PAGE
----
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Art Brodsky Headshot

Ditch The 'Debates' In Favor of Real Debates

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Thank Goodness for Tom Brokaw. Without him, a debate might actually have broken out in Nashville. We can't have that, can we? By cutting off Barack Obama and allowing John McCain to get his attacks in unanswered, and by asking his own silly questions, Brokaw helped build a compelling case for ditching the current debate format.

First, it was Jim Lehrer, who did his best Dr. Phil imitation while asking Obama and McCain to look at one another. Who cares if the candidates look at one another? On the Senate floor, senators address their comments to the presiding officer, not to each other. Perhaps he forgot to ask them to give each other a hug.

Then Gwen Ifill let the vice presidential debate get away from her, while asking whether the greater threat is a nuclear Iran or an unstable Pakistan. Finally, we had Brokaw, MSNBC's ambassador to the McCain campaign, acting as school marm/timekeeper when it suited him, preventing actual discussion from breaking out while bending the rules by asking about the non-existent issue of the Social Security time bomb.

Heaven knows what Bob Schieffer will drag out next week when this series comes to its merciful end. Forget trying to figure out which candidate won or lost. It's the American public that lost.

How far have we come? In the first famous debates, 150 years ago, Stephen Douglas and Abraham Lincoln debated across Illinois in the 1858 election for the U.S. Senate. The format was quite rigorous. The first speaker talked for 60 minutes. The second speaker talked for 90 minutes. The first speaker then had 30 minutes to reply. In 1960, John Kennedy and Richard Nixon talked for eight minutes in opening remarks. Now, in order to shield the public from the ignorance of modern candidates, we restrict statements to a couple of minutes, and an answer to 90 seconds, with "discussion" of about one minute.

We should also forget about calling these events "debates." In 1960, the first moderator, CBS Newsman Howard K. Smith, called the goings-on a "joint appearance." He was right. In 1960, with Smith as moderator, four reporters questioned the candidates, with each journalist getting in a couple of questions during the hour. The panel members were either broadcasters, or print journalists chosen by the respective campaigns from the traveling press contingent.

Today, we have a single moderator, a format which has allowed for more screwed-up debates and stupid questions than we ever thought possible. The moderators come out of the relatively small group of Prestigious News Anchors, although their prestige has surely taken a hit the past few weeks after these performances.

Here are two suggestions for reconstructing the "joint appearances." First, consider making them real, honest-to-goodness debates. You could have real one-on-one debates, a la Lincoln-Douglas, in which the speakers alternate debating a topic, perhaps even with question time thrown in.

Or you could follow an academic model, with two-person teams. It would be fabulous to see the presidential and vice presidential candidates up on the stage together, debating with their counterparts and answering questions. In each case, the campaigns would choose a debate topic or resolution, with each side taking turns and each candidate required to speak for 10 minutes or so, with perhaps a question time thrown in.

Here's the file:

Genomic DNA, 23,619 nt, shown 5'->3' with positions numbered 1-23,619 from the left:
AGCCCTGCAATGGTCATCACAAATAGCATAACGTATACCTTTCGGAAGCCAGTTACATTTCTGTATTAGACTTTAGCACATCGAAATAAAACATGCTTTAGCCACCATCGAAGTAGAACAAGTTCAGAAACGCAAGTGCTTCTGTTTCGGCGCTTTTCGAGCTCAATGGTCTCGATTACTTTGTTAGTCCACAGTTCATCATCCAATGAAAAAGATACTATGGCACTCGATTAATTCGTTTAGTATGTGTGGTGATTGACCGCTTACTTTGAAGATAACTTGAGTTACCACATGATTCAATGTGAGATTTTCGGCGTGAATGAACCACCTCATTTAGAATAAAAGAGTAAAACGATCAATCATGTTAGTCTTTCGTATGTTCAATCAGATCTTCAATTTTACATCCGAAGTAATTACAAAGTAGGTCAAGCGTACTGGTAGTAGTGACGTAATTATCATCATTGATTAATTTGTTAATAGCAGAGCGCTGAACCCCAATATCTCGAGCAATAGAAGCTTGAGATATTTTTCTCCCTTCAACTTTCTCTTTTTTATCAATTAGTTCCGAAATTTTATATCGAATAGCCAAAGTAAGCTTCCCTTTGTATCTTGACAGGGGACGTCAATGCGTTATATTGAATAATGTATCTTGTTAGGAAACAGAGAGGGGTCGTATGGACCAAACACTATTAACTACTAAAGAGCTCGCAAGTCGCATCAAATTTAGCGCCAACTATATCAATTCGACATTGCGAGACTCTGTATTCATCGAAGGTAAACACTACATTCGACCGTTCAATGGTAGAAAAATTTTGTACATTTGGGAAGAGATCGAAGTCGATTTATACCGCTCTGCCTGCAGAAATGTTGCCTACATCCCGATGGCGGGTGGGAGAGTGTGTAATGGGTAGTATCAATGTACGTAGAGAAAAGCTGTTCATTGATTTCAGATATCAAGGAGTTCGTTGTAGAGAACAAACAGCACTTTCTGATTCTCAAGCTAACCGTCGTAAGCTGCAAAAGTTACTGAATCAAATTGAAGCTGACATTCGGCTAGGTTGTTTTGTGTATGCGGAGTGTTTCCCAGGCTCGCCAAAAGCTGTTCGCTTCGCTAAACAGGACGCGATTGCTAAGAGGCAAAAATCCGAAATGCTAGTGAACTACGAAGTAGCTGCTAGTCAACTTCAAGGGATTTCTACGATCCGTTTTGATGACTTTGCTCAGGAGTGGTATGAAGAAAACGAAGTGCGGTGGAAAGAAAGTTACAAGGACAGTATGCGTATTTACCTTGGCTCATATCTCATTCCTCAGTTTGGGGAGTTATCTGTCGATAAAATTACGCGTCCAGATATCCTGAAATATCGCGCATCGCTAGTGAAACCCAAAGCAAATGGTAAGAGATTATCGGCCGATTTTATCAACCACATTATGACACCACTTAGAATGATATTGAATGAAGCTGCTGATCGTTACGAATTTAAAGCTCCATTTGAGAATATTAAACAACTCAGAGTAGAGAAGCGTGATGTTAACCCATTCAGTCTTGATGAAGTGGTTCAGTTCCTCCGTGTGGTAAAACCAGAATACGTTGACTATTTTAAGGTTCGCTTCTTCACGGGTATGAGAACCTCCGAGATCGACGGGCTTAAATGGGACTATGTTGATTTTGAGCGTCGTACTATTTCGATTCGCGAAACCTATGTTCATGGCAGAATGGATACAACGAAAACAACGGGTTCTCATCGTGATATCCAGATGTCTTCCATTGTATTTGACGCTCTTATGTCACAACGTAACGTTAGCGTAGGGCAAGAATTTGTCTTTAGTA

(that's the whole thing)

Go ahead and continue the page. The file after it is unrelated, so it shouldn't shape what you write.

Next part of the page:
There could be more than one topic per evening, so that each time could back the resolution (also known as the affirmative team) and one could oppose (known as the negative). Examples of topics: Resolved: that the deregulation of the U.S. financial system has led to the current financial crisis. Or: Resolved: The U.S. should withdraw troops from Iraq in 16 months.

There are a couple of variations on this format. The candidates could have a team partner who is a subject matter expert, rather than the other part of the ticket. You could play with the time limits for speeches and questions. Whatever the format, the agreement should be made public, and not governed by secret 30-page memos that look like the contracts rock stars have for their performances and dressing rooms. (Note: this deal supposedly covered how each candidate was supposed to address the other. Presumably, McCain's characterization of "that one" to Obama is breach of contract.)

At heart, a format like this takes the moderator totally out of the debate, except to be a timekeeper, while allowing for a real interchange and in-depth discussion of the issue. The big advantage is that there will be no working of the refs as happened before the Ifill debate, nor suspicious about the political leanings of the moderators, as happened with Brokaw and will happen with Schieffer, whose brother was named an ambassador by President Bush.

Should that format be too boring or restrictive, we could really advance the debate format into the current cable age. In either single-candidate debates, or team debates, the questioners would be identified as coming from each side of the spectrum. Thus, a panel of Bill O'Reilly and Rachel Maddow would question one time, while a Keith Olbermann and Sean Hannity would do another. A moderator/timekeeper/peacekeeper would of course be required. Perhaps NFL referee Ed Hochuli would be available.